Celtic Christianity and Nature : The Early Irish and Hebridean Traditions
Love of nature is often said to be one of the characteristic features of Celtic Christianity. This work describes how native beliefs about nature were rejected, transformed or restated as the peoples of early medieval Ireland and the Hebrides made Christianity their own. With close reference to the literature of the period it examines the importance of land, hills and mountains, water, trees, fire, the sun and the elements in early Christian and biblical imagery. At a time when Celtic Christianity is increasingly romanticized, this work sets out to put the subject back onto a solid scholarly footing. Extensive primary source material is reproduced in translation.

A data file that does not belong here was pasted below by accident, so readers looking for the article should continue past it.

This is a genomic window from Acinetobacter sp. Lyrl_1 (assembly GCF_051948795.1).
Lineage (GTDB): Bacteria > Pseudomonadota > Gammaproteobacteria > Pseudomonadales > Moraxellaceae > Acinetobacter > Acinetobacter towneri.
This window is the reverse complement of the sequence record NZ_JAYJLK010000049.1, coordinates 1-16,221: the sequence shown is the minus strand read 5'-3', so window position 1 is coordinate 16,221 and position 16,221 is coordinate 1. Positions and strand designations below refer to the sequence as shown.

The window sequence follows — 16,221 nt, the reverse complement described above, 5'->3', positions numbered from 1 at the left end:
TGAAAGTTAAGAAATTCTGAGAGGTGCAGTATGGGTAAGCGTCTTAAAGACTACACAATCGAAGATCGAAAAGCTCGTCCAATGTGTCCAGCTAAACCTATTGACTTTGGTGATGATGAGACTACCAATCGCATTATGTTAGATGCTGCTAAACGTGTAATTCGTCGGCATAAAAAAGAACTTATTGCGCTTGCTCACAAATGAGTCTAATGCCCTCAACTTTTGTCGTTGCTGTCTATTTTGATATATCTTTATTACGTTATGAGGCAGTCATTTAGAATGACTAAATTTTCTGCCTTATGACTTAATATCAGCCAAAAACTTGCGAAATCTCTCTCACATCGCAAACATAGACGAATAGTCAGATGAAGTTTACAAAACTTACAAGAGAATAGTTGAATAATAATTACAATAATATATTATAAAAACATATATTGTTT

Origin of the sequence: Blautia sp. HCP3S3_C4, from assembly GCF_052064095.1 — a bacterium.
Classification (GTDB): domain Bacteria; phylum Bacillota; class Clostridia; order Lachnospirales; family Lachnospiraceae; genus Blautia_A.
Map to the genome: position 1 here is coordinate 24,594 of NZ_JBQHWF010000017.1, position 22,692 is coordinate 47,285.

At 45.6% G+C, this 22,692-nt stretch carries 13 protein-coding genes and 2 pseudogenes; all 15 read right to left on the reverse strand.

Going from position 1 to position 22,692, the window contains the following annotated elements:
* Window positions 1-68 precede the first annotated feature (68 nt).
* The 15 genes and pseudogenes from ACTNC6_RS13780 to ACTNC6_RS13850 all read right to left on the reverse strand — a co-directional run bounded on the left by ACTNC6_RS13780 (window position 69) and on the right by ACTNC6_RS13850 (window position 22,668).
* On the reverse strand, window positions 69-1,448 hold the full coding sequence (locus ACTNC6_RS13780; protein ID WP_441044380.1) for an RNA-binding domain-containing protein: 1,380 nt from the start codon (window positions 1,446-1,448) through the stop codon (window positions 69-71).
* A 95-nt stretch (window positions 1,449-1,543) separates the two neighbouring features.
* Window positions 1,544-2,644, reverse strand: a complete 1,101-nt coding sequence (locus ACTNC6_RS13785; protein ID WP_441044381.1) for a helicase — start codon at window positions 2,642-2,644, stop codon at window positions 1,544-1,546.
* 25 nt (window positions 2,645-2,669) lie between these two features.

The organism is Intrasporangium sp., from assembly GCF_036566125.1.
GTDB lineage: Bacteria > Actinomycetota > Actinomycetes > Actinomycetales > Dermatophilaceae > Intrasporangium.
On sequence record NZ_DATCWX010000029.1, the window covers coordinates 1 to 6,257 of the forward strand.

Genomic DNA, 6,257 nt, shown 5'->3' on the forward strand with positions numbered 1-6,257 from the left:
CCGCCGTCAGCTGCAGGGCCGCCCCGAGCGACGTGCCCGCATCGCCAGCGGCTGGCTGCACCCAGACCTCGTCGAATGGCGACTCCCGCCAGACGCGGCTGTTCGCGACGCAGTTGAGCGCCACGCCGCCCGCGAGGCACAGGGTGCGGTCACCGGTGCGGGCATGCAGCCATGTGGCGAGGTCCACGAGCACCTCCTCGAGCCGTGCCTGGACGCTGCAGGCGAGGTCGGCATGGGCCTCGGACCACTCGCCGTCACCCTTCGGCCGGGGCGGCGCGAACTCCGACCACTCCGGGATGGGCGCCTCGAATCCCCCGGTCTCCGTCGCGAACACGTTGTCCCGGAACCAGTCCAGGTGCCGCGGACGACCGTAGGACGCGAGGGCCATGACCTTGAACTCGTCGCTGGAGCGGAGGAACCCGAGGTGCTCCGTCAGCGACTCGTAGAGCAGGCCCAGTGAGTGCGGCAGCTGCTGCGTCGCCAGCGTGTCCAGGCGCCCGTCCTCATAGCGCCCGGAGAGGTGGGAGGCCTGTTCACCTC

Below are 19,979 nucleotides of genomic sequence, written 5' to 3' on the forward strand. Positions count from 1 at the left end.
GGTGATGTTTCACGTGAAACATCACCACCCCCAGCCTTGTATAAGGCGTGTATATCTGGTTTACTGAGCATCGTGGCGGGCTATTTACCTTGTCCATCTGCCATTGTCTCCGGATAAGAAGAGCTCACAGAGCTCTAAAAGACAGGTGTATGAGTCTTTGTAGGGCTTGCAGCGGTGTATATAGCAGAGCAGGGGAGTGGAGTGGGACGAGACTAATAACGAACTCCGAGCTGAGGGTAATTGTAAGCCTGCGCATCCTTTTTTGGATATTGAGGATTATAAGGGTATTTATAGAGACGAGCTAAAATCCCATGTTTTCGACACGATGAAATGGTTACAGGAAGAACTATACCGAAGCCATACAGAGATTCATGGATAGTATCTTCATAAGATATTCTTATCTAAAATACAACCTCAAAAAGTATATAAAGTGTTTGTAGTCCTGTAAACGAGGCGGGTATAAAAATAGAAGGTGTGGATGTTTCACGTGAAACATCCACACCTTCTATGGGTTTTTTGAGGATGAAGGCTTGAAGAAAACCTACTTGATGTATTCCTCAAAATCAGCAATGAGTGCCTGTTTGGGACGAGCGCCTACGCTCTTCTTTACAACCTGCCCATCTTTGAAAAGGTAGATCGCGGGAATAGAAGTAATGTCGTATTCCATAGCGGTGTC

- Paperback | 240 pages
- 172 x 230 x 24mm | 659.99g
- 01 Feb 1997
- EDINBURGH UNIVERSITY PRESS
- Edinburgh, United Kingdom
Table of contents
Sun and fire; contours of the land; wells, rivers and loughs; trees; God and the elements; nature poetry and primal indignation; conclusion.